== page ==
John Carter of Mars Post-game: Six Reasons to Feel Better by Ryan Harvey

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John Carter of Mars (yes, I have chosen to flat-out call the film by that name going forward, as per its end title card) drew in approximately $30.6 million in domestic box-office over the weekend according to online tracker Box Office Mojo. This is better than some of the gloomier Cassandra predictions, and even superior to the lowered tracking numbers from the days right before the film’s release that pegged it at $25 million.

But I won’t sugarcoat this for fans or lie based on my long experience tracking box-office results: these numbers do not augur well. (If you want to hear a more objective — and therefore grimmer — analysis, read Box Office Mojo’s take on this. It isn’t pretty.) The new film couldn’t even best last week’s #1 film, The Lorax, which held over to take the top spot despite a standard a 44% drop in attendance. It performed $5 million less than last year’s Battle: Los Angeles, a more modest film that cost a third of John Carter of Mars’s $250 million budget.

In the contemporary crowded marketplace, films live and die based on opening weekends. Only occasionally can a film continue to coast for weeks at a time on steady attendance. But this sort of support doesn’t usually happen for big event films, which tend to be front-loaded. Smaller movies like The Help can get a slow-burn going, but not $250 million tent pole epics and hopeful franchise catalysts like John Carter of Mars.

The film did pull in an impressive $70 million at overseas markets, and in the long run the movie will turn a profit for Disney, albeit not a huge one. But the chance of us seeing Andrew Stanton direct The Gods of Mars feels remote at this point. Prince of Persia did similar numbers in 2010, with a $30 millions U.S. opening leading to a poor $91 million overall domestic gross, while pulling in big international coin — and you aren’t hearing about a sequel to that coming out next year. Disney will probably announce during this week that they will go ahead with a John Carter sequel, but that’s standard promotional talk to make a show to the public that the company has confidence in the film, and perhaps get a few more folks into the cinemas during the second weekend. Remember, Disney immediately announced a sequel to Tron: Legacy, and Warner Bros. for Green Lantern — and neither of those will happen.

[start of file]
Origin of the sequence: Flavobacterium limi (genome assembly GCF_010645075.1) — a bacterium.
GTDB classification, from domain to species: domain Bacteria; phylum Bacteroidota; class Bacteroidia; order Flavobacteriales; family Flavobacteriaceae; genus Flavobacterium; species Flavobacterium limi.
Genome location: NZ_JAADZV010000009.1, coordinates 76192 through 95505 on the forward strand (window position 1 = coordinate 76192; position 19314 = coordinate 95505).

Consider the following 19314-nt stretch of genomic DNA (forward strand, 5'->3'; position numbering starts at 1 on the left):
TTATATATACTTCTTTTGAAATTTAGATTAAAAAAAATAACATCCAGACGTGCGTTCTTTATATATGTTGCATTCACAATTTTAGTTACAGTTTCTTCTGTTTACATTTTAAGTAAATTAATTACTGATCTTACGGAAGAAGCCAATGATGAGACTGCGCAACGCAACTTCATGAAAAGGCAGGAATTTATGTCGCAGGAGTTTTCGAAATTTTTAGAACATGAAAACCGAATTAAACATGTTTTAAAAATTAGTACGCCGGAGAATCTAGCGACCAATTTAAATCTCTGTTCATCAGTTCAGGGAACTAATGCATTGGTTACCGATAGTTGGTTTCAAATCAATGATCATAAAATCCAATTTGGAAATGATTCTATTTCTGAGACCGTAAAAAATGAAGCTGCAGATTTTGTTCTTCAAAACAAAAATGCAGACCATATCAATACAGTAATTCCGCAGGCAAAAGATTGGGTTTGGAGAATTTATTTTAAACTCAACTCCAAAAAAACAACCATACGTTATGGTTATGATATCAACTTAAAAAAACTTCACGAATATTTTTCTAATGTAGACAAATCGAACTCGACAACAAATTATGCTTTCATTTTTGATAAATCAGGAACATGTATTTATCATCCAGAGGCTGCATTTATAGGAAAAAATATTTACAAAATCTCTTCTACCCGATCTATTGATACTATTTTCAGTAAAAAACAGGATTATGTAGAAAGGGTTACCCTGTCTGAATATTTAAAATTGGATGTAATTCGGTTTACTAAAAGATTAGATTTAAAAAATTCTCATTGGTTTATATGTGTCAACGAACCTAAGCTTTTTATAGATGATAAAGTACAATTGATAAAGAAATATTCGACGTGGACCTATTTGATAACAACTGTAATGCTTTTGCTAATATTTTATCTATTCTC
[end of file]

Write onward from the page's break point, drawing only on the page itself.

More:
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  • Well…come what may, I’m just satisfied that an excellent film adaptation of A PRINCESS OF MARS was finally made, one that truly captured the heart and soul of that novel.

    It’s certainly teeth-grindingly frustrating to see the critics lay into the film with such ignorance, but the audiences have certainly liked the film–the majority of them, anyway.

    And who knows? The film might do better overseas. And let’s face it–the 2009 STAR TREK and BATMAN BEGINS did well…but both films did not reach $400 million in total sales. However, they went to sequels (with THE DARK KNIGHT earning much much more).

  • Sequel or no sequel, I’m so thankful to Disney for allowong Andrew Stanton to make his John Carter. I found to be so unique and refreshing.

    I’m already hearing Hunger Games is “great” and “wonderful”….well, no surprise there, as all the early reviewers likely the read the book and it’s likely that the movie-makers did nothing more than make a film that mimics the book note-for-note. Compare that to Andrew Stanton, who had the obstacles of making a series of stories into movie, not to mention that he had to make a film that didn’t seem like he was ripping off the hundreds of films over a century who borrowed from Burrough’s writings. Stanton pulled off a near-miracle, and did it near-flawelessly, all things considered. F*ck the critics indeed!

    I still think a sequel is possible.

  • Don’t count John carter out yet! It hasn’t even finished its film run yet. Like I said I’m sure it’ll do okay at the end of its run. “We still live!”

  • Fuck the critics, fuck the number-crunchers, fuck the naysayers: this is on par with 2001 : A Space Odyssey, Planet of the Apes (original), Star Wars (1977), Snow White (1939), The Wizard of Oz (1939) and E.T. (1982). An instant classic. A perfect film. A perfect adaptation. AT LAST, a Burroughs movie as great as Greystoke (1984) with emotion, visual panache, and true epic scope!

    JOHN CARTER is better than “Lord of the Rings” (2001-2003), “Avatar” (2009) and most other “event” movies. Andrew Stanton: THANK YOU!!!

  • If we don’t get our sequel, then obviously we do not still live. I’m not giving up until Hunger Games comes out, but at this point I have to step away and just not look anymore. Heart can’t take it.

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